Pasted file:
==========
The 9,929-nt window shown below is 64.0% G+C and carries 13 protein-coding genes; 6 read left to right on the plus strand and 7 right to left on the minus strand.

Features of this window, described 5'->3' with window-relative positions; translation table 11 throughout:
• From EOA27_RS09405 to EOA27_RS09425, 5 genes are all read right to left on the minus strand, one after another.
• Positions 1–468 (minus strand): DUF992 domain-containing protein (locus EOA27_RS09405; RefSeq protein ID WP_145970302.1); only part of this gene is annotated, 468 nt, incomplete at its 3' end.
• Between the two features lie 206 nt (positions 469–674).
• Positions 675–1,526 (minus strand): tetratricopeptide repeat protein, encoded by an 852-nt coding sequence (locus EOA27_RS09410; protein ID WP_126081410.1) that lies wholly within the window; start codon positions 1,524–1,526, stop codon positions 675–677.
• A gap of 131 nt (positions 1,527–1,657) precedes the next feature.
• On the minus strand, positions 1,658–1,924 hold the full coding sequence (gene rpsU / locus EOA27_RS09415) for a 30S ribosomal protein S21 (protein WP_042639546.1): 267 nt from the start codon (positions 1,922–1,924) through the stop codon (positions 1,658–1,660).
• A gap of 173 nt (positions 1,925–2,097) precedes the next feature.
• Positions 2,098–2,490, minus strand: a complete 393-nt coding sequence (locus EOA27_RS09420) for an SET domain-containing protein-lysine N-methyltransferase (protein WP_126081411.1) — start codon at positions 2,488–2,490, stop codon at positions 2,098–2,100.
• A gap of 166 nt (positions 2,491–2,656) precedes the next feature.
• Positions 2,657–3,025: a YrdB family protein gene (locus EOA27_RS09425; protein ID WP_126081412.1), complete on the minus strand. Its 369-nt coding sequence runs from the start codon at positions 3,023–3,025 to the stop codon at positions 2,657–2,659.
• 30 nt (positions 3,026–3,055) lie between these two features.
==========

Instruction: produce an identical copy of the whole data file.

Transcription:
The 9,929-nt window shown below is 64.0% G+C and carries 13 protein-coding genes; 6 read left to right on the plus strand and 7 right to left on the minus strand.

Features of this window, described 5'->3' with window-relative positions; translation table 11 throughout:
• From EOA27_RS09405 to EOA27_RS09425, 5 genes are all read right to left on the minus strand, one after another.
• Positions 1–468 (minus strand): DUF992 domain-containing protein (locus EOA27_RS09405; RefSeq protein ID WP_145970302.1); only part of this gene is annotated, 468 nt, incomplete at its 3' end.
• Between the two features lie 206 nt (positions 469–674).
• Positions 675–1,526 (minus strand): tetratricopeptide repeat protein, encoded by an 852-nt coding sequence (locus EOA27_RS09410; protein ID WP_126081410.1) that lies wholly within the window; start codon positions 1,524–1,526, stop codon positions 675–677.
• A gap of 131 nt (positions 1,527–1,657) precedes the next feature.
• On the minus strand, positions 1,658–1,924 hold the full coding sequence (gene rpsU / locus EOA27_RS09415) for a 30S ribosomal protein S21 (protein WP_042639546.1): 267 nt from the start codon (positions 1,922–1,924) through the stop codon (positions 1,658–1,660).
• A gap of 173 nt (positions 1,925–2,097) precedes the next feature.
• Positions 2,098–2,490, minus strand: a complete 393-nt coding sequence (locus EOA27_RS09420) for an SET domain-containing protein-lysine N-methyltransferase (protein WP_126081411.1) — start codon at positions 2,488–2,490, stop codon at positions 2,098–2,100.
• A gap of 166 nt (positions 2,491–2,656) precedes the next feature.
• Positions 2,657–3,025: a YrdB family protein gene (locus EOA27_RS09425; protein ID WP_126081412.1), complete on the minus strand. Its 369-nt coding sequence runs from the start codon at positions 3,023–3,025 to the stop codon at positions 2,657–2,659.
• 30 nt (positions 3,026–3,055) lie between these two features.